By Ellen Zoe Golden
It’s a good bet that if you’ve heard any live music in Tamarindo, then you’ve been serenaded by Jesse Bishop. Whether singing solo with just his guitar, in one group or the other—currently Los Tingos—or demonstrating his new fascination with the ukulele, Bishop revels in making other people happy with “old stuff” like Dylan or the Beatles, a mix of Costa Rican music, or even originals from one of his two locally produced CDS: A Gringo In Costa Rica and Road to Tamarindo. At 63, Tamarindo’s original troubadour doesn’t show any signs of giving up the stage: Along with his lovely, artist wife Susan Adams, music is his true love.
THE Tamarindo News caught up with Jesse between gigs, about 3 to 5 a week, and he had a lot of say about what inspires his melodies.
THE Tamarindo News: Playing gigs in Tamarindo, Costa Rica is a long way from Port Arkansas, Texas? How did you end up here?
Jesse Bishop: When I was a boy growing up, my dad was in the navy and we lived in California, Hawaii, and finally Washington, DC. When the Beatles came out, I knew I was going to be a musician. I picked up the guitar at 13 and later formed a band. I moved to Austin in 1972 with a band called Sackweed, several years after the DC band The Incredible Fog broke up. We played progressive hippy music.I’ve been a musician all my life, but I had to do all sorts of things too. I ended up in Port Arkansas which was a lot like Tamarindo. It is right above Padre Island. That’s where I met Susan. She was a beloved school teacher and had her kids doing a science project and making a video on the theme Keep America Beautiful. She wanted me to do the music for the video so I did the music and we said goodbye. A week later, she called to tell me she forgot to press record and asked if we could do it again. I thought, “I’m going to marry this woman.” And 5 or 6 years later, I did. In 1996, Susan and I visited Costa Rica for two weeks. She was here in the ‘80s. The second time we came we stayed a month, then we came for two months. Finally, we bought a house in 2002.
TNN: Have you always been in Tamarindo?
JB: Yes, I found my place in Tamarindo. When I first got here in 1996, I discovered this hotel called Pasatiempo. They would put together a wild jam session, you know, using pots and pans out of the kitchen for drums, that sort of thing. That was the very first time I participated in the jam session. Other than that, Tamarindo did not have live music, and I was able to fill that void. At the same time, Susan fell in love with the idea of painting the nature here.
TNN: That Open Mic Night transitioned to a full, electric musical blow-out every Wednesday night for many, many years, but now it has moved to The Loose Moose. However, you still have a semblance of a jam at Pasatiempo where anyone can join you.
JB: Yes, on Saturday night, early, I play my acoustic guitar, and more often than not Brad Schmidt plays saxophone and a lot of really good guitar players and singers visit. Jim Hurt, a local, plays a very stylish, blues guitar and we fill the stage with loads of percussion. We call ourselves the Tamarindo Jug Band and Taxidermy Company. At 10 p.m, we stop it. I like to think that the jam session I did when I first came in 1996 is still alive and well with what we do.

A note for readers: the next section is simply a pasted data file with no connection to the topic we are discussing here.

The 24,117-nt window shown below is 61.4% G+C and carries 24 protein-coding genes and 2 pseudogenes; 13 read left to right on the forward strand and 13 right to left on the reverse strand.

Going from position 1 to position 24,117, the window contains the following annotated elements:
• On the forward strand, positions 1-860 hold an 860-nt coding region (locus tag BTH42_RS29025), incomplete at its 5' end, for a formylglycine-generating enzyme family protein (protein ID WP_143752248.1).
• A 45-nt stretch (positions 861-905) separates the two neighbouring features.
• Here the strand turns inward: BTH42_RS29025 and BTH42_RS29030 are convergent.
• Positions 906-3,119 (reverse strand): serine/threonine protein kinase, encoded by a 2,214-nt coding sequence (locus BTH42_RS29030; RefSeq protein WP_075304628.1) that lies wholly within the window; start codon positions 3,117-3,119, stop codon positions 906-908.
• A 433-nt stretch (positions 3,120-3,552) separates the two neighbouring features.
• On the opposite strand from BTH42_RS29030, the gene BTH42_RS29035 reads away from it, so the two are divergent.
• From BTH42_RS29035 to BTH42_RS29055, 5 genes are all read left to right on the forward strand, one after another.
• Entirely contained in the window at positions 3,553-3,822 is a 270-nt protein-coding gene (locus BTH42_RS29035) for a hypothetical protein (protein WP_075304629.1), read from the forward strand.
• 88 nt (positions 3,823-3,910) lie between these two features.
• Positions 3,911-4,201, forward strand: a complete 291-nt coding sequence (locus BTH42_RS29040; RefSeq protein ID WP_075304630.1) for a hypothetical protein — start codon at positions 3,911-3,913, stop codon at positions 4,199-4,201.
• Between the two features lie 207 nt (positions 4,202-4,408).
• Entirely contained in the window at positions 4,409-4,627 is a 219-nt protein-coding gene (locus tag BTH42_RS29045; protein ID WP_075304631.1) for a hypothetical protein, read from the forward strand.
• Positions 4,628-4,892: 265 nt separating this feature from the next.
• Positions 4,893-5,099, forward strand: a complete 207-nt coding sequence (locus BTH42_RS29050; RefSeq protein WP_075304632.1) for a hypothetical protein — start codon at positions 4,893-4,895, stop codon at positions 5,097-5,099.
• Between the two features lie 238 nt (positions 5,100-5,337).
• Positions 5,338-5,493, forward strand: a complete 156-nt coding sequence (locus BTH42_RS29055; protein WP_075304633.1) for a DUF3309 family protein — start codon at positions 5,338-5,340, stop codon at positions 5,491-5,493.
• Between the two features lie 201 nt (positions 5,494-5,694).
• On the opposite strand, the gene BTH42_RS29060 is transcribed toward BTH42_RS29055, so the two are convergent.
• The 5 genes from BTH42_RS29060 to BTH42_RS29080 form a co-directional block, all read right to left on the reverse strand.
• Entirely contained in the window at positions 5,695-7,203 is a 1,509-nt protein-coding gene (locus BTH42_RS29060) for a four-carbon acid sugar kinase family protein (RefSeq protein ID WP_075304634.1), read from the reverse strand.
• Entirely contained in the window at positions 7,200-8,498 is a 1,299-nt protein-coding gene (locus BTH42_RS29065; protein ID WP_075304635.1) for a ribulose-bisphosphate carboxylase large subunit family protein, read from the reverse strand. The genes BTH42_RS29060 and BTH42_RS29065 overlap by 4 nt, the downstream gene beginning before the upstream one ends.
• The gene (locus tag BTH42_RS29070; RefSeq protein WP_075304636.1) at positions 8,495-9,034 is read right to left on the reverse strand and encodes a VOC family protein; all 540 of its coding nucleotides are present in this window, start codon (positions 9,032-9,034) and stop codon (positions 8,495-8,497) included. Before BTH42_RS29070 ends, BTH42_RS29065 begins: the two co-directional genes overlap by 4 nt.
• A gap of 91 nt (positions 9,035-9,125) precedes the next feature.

TNN: You recently started playing a new instrument?
JB: I play guitar, of course, and a lot of mandolin. Recently, I embraced wholeheartedly the ukulele. I’m just surprised that you can play all kinds of music on it. Stuff from the 30s and 40s, to George Harrison. The last few years of my life have become all about the ukulele. I play a lot of weddings. One of my favorite things to do is play “Over the Rainbow” on guitar at a wedding. When I got the ukulele I found out the song sounds great with it.
TNN: What else do you have going on?
JB: My current band is with Pedro Golobios, the bass player from the Leatherbacks. We’re called Los Tingos. We do a mix of Costa Rican music and the old stuff like Dylan and the Beatles.
TNN: Do you ever listen to modern music and think about playing some of it?
JB: When I’m playing in different groups I get exposed to new music. I even like hip hop as an intellectual entity but it doesn’t lend itself to the acoustic guitar. The term hip hop covers a lot, just like rock and roll covers everything. And, honestly, who knows what is defined as “new.” I never want to say, “That stuff is terrible.” I don’t want to be like our parents. I’m not a purist, but I believe simpler is better.
TNN: At 63, you have a vast historical musical knowledge. Do you think you appeal to young people?
JB: My audience is usually those in my peer group. Sure, there’s always a mixture of young and old, but let’s face it, if the kids come to hear me play, they are listening to music of their grandparents. I get people mostly who are very strongly into acoustic.
TNN: Tamarindo also inspired your original music, right?
JB: Yes in 1999, I put out my first CD called A Gringo In Costa Rica. In 2001, I released Road to Tamarindo, which was inspired by the terrible road from Villareal to Tamarindo. This was before it was paved, and sometimes it could take you 30 minutes to travel from there to here.
TNN: Do you have another original CD in you?
JB: I have some songs, but I don’t have anything lined up per se. Maybe something with Los Tingos like the song, “Soy Puro Gringo Guanacasteco,” sung in Spanish.
TNN: Jesse, how do you think you’ll be remembered?
JB: I’ve never been rich and famous, but I’m a lucky guy to do what I love and still pursuing my profession. My best known song is “I Just Can’t Seem To Get the Blues in Costa Rica.”